I have owned my Midland Alan 48 Excel Multi for about a year now. It has been setup as a homebase radio attached to a Solarcon A99 (Antron 99). I work from home a lot and I like to have the CB radio on in the background while I work.
The initial setup of the radio was very simple. You don’t really need to look at the instructions to use the radio on the UK 40 right out of the box. Just unpack, plug in, and check SWR.
* Channel selection
* Volume (ON/OFF) INNER
* Squelch OUTER
* Mic Gain INNER
* RF Gain OUTER
* FUNC: Allows you to program and select the five memories.
* M1/EMG: Memory 1 and switches between channel 9 and 19.
* M2/DW: Memory 2 and allows you to monitor two channels for activity. The radio stops on whichever channel has activity on it.
* M3/SCAN: Memory 3 and allows you to scan the entire 40 channels you are set to. The radio stops on which ever channel it hears activity on (Its important to set the squelch level correctly, otherwise it stops on noisey channels)
* M4/LCR(AM/FM): Memory 4 and Last Channel Recall. This will switch you back to the last channel you keyed up on. Not the last channel you were listening to. If your radio is set to a country mode that allows AM, then this button switches you between FM and AM mode instead of acting as an LCR button.
* M5/LOCK: Memory 5 and the Lock button. Press this and the channel selector and buttons are locked untill you press it again.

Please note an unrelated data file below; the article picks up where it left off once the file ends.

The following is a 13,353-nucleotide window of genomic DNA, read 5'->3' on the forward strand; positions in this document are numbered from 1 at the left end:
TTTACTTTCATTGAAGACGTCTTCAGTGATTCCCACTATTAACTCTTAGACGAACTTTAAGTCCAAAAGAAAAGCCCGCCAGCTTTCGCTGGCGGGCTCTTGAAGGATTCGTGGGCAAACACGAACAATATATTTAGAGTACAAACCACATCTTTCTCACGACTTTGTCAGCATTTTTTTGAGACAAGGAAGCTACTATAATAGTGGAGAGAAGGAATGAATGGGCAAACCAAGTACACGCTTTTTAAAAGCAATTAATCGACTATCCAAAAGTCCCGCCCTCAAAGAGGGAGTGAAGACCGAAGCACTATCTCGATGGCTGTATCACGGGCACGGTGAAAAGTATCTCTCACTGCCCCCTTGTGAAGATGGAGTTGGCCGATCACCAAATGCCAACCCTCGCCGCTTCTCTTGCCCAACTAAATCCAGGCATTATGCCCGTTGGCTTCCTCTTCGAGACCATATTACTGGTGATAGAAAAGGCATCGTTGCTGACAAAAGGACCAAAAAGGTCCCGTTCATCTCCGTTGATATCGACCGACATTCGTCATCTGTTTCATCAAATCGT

* N.K (ESP II): Noise Killer. This little button is a major advantage of the current Midland radio’s. Press this button and you reduce the harshness of FM static.
* CB/PA: I cant really comment on this. It works, but I don’t use it much in a house.
The Signal Strength/Power Meter is an analogue (swinging needle) type, that works very well. I much prefer this type to the more “modern” digital LCD block type. I think it gives you a more accurate idea of incoming signal strength, and I find it easier to read.
The display shows either channel number, or if you hold in the FUNC button for three seconds it shows the actual frequency. This is a nice idea. No real use, but does look good.
The audio quality is superb, as good as any I have heard yet, and the addition of the ESP 2 Noise Killer feature makes it real winner. one let down is the standard fist mic that comes with it. It’s very small. It works well. I never had complaints about my audio quality, but it is very small. I guess this may be an advantage in a vehicle. I ended up buying a bigger “standard” Midland mic for the radio. I guess it comes down to personal preferences. I’m just used to bigger fist mic’s. Funnily enough, the bigger “standard” mic is of a lower build quality, but I prefer it!
I have seen in a lot of adverts for this radio that if you select the “UK SETTING” you get access to both the UK 40 and the CEPT 40. That’s 80 channels in total. This is not true (at least on my one). You have to switch the radio off. Hold down the N.K. (ESP II) button and switch it back on to go into Country setting select mode. You can then switch between UK or EC settings with the channel selector dial. Not a major deal, but something I haven’t seen mentioned in any adverts. Also, you can only scan (or DW: Dual Watch) which ever of the 40 channels you are in. You can’t, for instance: scan both UK 19 and CEPT 25 (both bands calling channels). That would have been a very useful feature.
The radio can be connected to either 12v or 24v without a dropper. Not something I have used, but I bet it must be useful if you want to move it from truck to truck and don’t want to carry a voltage dropper with you.
One year on. Do I still like my Midland Alan 48 Excel Multi? Yes. It is a superb radio, with all the functions I need. Highly recommended.